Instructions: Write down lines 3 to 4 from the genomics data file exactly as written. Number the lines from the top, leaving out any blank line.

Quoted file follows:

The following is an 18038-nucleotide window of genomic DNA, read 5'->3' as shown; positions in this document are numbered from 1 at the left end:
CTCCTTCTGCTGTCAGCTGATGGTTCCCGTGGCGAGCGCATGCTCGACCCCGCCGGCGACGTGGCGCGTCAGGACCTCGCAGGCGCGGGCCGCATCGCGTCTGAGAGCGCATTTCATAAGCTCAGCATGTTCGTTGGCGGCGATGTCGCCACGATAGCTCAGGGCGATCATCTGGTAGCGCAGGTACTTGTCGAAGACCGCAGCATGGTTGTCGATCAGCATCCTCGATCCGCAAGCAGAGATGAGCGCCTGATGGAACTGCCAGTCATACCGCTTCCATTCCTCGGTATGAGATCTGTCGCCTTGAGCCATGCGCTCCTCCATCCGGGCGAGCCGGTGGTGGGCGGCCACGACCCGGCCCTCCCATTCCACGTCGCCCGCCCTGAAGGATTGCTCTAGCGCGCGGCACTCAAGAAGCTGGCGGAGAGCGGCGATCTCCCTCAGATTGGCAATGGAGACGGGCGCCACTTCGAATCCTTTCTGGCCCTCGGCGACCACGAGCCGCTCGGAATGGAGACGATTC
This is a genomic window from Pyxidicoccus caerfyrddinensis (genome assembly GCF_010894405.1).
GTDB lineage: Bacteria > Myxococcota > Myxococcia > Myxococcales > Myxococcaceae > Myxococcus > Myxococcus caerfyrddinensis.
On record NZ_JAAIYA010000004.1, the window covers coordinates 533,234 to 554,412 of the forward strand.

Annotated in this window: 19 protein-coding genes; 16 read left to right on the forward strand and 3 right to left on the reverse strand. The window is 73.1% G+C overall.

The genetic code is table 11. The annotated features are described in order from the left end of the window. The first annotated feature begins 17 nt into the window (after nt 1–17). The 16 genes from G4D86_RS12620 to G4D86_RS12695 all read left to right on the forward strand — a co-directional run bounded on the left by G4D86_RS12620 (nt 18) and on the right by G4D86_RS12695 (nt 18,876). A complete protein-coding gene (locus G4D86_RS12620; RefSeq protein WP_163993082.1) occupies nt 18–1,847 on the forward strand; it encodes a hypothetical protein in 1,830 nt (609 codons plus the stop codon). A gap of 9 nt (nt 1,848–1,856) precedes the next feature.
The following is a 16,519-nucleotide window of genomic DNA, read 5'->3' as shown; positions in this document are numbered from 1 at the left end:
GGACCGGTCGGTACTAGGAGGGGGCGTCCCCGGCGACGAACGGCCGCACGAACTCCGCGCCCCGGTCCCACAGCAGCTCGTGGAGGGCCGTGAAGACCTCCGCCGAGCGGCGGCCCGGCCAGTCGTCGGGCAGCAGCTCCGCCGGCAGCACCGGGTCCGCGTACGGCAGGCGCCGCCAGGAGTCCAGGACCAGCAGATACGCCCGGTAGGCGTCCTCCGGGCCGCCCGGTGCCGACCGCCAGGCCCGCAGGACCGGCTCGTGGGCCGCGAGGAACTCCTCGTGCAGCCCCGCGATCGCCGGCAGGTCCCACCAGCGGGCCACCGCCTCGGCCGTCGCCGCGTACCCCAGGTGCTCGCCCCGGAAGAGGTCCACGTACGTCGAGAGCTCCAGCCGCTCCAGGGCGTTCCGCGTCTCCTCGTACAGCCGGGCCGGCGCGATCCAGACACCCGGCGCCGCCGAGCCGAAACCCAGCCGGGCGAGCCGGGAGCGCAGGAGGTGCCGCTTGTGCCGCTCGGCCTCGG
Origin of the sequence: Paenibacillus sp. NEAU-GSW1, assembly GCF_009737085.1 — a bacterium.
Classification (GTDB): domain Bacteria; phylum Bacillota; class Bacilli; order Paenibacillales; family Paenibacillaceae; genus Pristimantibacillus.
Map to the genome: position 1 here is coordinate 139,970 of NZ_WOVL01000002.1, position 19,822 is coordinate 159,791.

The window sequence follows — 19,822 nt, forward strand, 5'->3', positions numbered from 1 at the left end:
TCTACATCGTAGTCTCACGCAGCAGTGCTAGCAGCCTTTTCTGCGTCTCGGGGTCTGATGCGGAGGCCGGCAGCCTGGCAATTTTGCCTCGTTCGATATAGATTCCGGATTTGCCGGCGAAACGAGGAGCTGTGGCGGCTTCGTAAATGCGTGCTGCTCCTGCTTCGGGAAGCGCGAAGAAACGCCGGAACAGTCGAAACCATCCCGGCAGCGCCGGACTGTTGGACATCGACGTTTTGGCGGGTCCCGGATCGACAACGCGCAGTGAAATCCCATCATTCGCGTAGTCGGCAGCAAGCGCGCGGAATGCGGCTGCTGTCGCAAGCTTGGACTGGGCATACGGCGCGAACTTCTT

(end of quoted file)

This is a genomic window from Pyxidicoccus caerfyrddinensis (genome assembly GCF_010894405.1).
GTDB lineage: Bacteria > Myxococcota > Myxococcia > Myxococcales > Myxococcaceae > Myxococcus > Myxococcus caerfyrddinensis.